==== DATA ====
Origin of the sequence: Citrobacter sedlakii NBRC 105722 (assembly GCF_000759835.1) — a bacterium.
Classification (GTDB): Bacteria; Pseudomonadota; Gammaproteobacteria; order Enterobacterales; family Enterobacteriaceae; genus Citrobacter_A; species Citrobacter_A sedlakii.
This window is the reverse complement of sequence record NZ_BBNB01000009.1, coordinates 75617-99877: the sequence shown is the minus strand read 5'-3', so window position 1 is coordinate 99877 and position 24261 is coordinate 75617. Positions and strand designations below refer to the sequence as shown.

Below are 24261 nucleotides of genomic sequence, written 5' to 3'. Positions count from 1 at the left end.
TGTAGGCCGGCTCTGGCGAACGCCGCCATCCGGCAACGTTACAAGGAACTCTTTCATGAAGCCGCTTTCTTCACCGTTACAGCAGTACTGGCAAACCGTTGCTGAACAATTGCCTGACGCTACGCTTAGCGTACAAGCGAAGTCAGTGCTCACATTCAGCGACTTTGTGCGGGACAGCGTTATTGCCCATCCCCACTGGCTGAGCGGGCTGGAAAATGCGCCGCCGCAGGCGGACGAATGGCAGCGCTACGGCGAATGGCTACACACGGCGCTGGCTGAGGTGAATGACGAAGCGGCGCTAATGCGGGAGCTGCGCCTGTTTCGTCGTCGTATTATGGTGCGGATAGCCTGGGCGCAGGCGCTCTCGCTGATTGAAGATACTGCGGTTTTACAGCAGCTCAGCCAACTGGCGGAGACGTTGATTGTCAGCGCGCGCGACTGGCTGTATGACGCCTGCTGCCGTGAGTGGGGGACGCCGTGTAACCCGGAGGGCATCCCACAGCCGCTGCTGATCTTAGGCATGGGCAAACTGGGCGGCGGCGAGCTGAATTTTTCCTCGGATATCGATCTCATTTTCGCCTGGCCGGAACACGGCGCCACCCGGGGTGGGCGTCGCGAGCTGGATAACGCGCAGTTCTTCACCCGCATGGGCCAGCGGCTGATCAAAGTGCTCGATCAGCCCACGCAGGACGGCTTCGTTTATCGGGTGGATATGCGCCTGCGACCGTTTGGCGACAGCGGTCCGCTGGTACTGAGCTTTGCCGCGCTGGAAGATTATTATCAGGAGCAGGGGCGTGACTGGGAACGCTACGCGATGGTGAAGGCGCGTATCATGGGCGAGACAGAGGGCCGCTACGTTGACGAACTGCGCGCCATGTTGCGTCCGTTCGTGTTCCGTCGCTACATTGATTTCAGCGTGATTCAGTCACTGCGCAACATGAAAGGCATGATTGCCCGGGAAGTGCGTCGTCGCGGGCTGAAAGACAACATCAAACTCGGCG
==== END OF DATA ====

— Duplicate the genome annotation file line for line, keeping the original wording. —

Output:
Origin of the sequence: Citrobacter sedlakii NBRC 105722 (assembly GCF_000759835.1) — a bacterium.
Classification (GTDB): Bacteria; Pseudomonadota; Gammaproteobacteria; order Enterobacterales; family Enterobacteriaceae; genus Citrobacter_A; species Citrobacter_A sedlakii.
This window is the reverse complement of sequence record NZ_BBNB01000009.1, coordinates 75617-99877: the sequence shown is the minus strand read 5'-3', so window position 1 is coordinate 99877 and position 24261 is coordinate 75617. Positions and strand designations below refer to the sequence as shown.

Below are 24261 nucleotides of genomic sequence, written 5' to 3'. Positions count from 1 at the left end.
TGTAGGCCGGCTCTGGCGAACGCCGCCATCCGGCAACGTTACAAGGAACTCTTTCATGAAGCCGCTTTCTTCACCGTTACAGCAGTACTGGCAAACCGTTGCTGAACAATTGCCTGACGCTACGCTTAGCGTACAAGCGAAGTCAGTGCTCACATTCAGCGACTTTGTGCGGGACAGCGTTATTGCCCATCCCCACTGGCTGAGCGGGCTGGAAAATGCGCCGCCGCAGGCGGACGAATGGCAGCGCTACGGCGAATGGCTACACACGGCGCTGGCTGAGGTGAATGACGAAGCGGCGCTAATGCGGGAGCTGCGCCTGTTTCGTCGTCGTATTATGGTGCGGATAGCCTGGGCGCAGGCGCTCTCGCTGATTGAAGATACTGCGGTTTTACAGCAGCTCAGCCAACTGGCGGAGACGTTGATTGTCAGCGCGCGCGACTGGCTGTATGACGCCTGCTGCCGTGAGTGGGGGACGCCGTGTAACCCGGAGGGCATCCCACAGCCGCTGCTGATCTTAGGCATGGGCAAACTGGGCGGCGGCGAGCTGAATTTTTCCTCGGATATCGATCTCATTTTCGCCTGGCCGGAACACGGCGCCACCCGGGGTGGGCGTCGCGAGCTGGATAACGCGCAGTTCTTCACCCGCATGGGCCAGCGGCTGATCAAAGTGCTCGATCAGCCCACGCAGGACGGCTTCGTTTATCGGGTGGATATGCGCCTGCGACCGTTTGGCGACAGCGGTCCGCTGGTACTGAGCTTTGCCGCGCTGGAAGATTATTATCAGGAGCAGGGGCGTGACTGGGAACGCTACGCGATGGTGAAGGCGCGTATCATGGGCGAGACAGAGGGCCGCTACGTTGACGAACTGCGCGCCATGTTGCGTCCGTTCGTGTTCCGTCGCTACATTGATTTCAGCGTGATTCAGTCACTGCGCAACATGAAAGGCATGATTGCCCGGGAAGTGCGTCGTCGCGGGCTGAAAGACAACATCAAACTCGGCG